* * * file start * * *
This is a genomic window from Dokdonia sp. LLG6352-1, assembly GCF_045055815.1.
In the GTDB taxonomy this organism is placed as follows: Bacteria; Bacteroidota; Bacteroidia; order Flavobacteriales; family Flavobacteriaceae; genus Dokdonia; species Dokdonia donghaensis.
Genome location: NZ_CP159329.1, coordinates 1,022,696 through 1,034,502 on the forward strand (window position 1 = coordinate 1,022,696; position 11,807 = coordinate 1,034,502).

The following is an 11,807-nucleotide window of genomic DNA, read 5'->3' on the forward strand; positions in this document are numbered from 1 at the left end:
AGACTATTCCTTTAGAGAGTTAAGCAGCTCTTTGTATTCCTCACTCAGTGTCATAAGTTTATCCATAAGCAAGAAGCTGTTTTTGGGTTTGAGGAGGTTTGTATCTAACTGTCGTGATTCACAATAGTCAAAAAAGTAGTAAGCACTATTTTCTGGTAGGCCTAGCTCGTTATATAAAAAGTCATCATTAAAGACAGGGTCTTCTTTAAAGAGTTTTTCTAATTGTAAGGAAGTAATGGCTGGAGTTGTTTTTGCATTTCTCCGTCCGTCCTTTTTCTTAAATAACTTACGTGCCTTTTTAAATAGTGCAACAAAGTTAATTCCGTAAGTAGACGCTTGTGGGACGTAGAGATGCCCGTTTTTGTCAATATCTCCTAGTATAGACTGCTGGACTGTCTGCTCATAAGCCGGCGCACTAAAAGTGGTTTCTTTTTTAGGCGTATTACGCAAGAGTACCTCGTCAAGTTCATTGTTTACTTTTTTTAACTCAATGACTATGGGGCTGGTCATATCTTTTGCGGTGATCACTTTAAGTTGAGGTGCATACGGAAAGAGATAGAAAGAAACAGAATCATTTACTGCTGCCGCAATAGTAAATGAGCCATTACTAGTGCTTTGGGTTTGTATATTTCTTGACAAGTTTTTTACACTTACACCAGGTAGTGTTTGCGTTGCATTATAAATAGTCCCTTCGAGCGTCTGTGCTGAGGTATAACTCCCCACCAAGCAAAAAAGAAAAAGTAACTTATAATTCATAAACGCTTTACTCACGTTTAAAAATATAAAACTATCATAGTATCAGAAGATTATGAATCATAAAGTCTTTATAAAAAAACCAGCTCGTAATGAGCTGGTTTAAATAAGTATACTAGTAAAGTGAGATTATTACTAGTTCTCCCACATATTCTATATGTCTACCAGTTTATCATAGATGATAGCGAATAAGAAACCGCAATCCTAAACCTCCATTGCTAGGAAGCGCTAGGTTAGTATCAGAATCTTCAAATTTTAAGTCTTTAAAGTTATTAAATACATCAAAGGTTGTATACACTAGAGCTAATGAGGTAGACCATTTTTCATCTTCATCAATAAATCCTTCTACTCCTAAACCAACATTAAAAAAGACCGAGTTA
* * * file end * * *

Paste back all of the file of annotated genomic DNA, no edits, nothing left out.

This is a genomic window from Dokdonia sp. LLG6352-1, assembly GCF_045055815.1.
In the GTDB taxonomy this organism is placed as follows: Bacteria; Bacteroidota; Bacteroidia; order Flavobacteriales; family Flavobacteriaceae; genus Dokdonia; species Dokdonia donghaensis.
Genome location: NZ_CP159329.1, coordinates 1,022,696 through 1,034,502 on the forward strand (window position 1 = coordinate 1,022,696; position 11,807 = coordinate 1,034,502).

The following is an 11,807-nucleotide window of genomic DNA, read 5'->3' on the forward strand; positions in this document are numbered from 1 at the left end:
AGACTATTCCTTTAGAGAGTTAAGCAGCTCTTTGTATTCCTCACTCAGTGTCATAAGTTTATCCATAAGCAAGAAGCTGTTTTTGGGTTTGAGGAGGTTTGTATCTAACTGTCGTGATTCACAATAGTCAAAAAAGTAGTAAGCACTATTTTCTGGTAGGCCTAGCTCGTTATATAAAAAGTCATCATTAAAGACAGGGTCTTCTTTAAAGAGTTTTTCTAATTGTAAGGAAGTAATGGCTGGAGTTGTTTTTGCATTTCTCCGTCCGTCCTTTTTCTTAAATAACTTACGTGCCTTTTTAAATAGTGCAACAAAGTTAATTCCGTAAGTAGACGCTTGTGGGACGTAGAGATGCCCGTTTTTGTCAATATCTCCTAGTATAGACTGCTGGACTGTCTGCTCATAAGCCGGCGCACTAAAAGTGGTTTCTTTTTTAGGCGTATTACGCAAGAGTACCTCGTCAAGTTCATTGTTTACTTTTTTTAACTCAATGACTATGGGGCTGGTCATATCTTTTGCGGTGATCACTTTAAGTTGAGGTGCATACGGAAAGAGATAGAAAGAAACAGAATCATTTACTGCTGCCGCAATAGTAAATGAGCCATTACTAGTGCTTTGGGTTTGTATATTTCTTGACAAGTTTTTTACACTTACACCAGGTAGTGTTTGCGTTGCATTATAAATAGTCCCTTCGAGCGTCTGTGCTGAGGTATAACTCCCCACCAAGCAAAAAAGAAAAAGTAACTTATAATTCATAAACGCTTTACTCACGTTTAAAAATATAAAACTATCATAGTATCAGAAGATTATGAATCATAAAGTCTTTATAAAAAAACCAGCTCGTAATGAGCTGGTTTAAATAAGTATACTAGTAAAGTGAGATTATTACTAGTTCTCCCACATATTCTATATGTCTACCAGTTTATCATAGATGATAGCGAATAAGAAACCGCAATCCTAAACCTCCATTGCTAGGAAGCGCTAGGTTAGTATCAGAATCTTCAAATTTTAAGTCTTTAAAGTTATTAAATACATCAAAGGTTGTATACACTAGAGCTAATGAGGTAGACCATTTTTCATCTTCATCAATAAATCCTTCTACTCCTAAACCAACATTAAAAAAGACCGAGTTA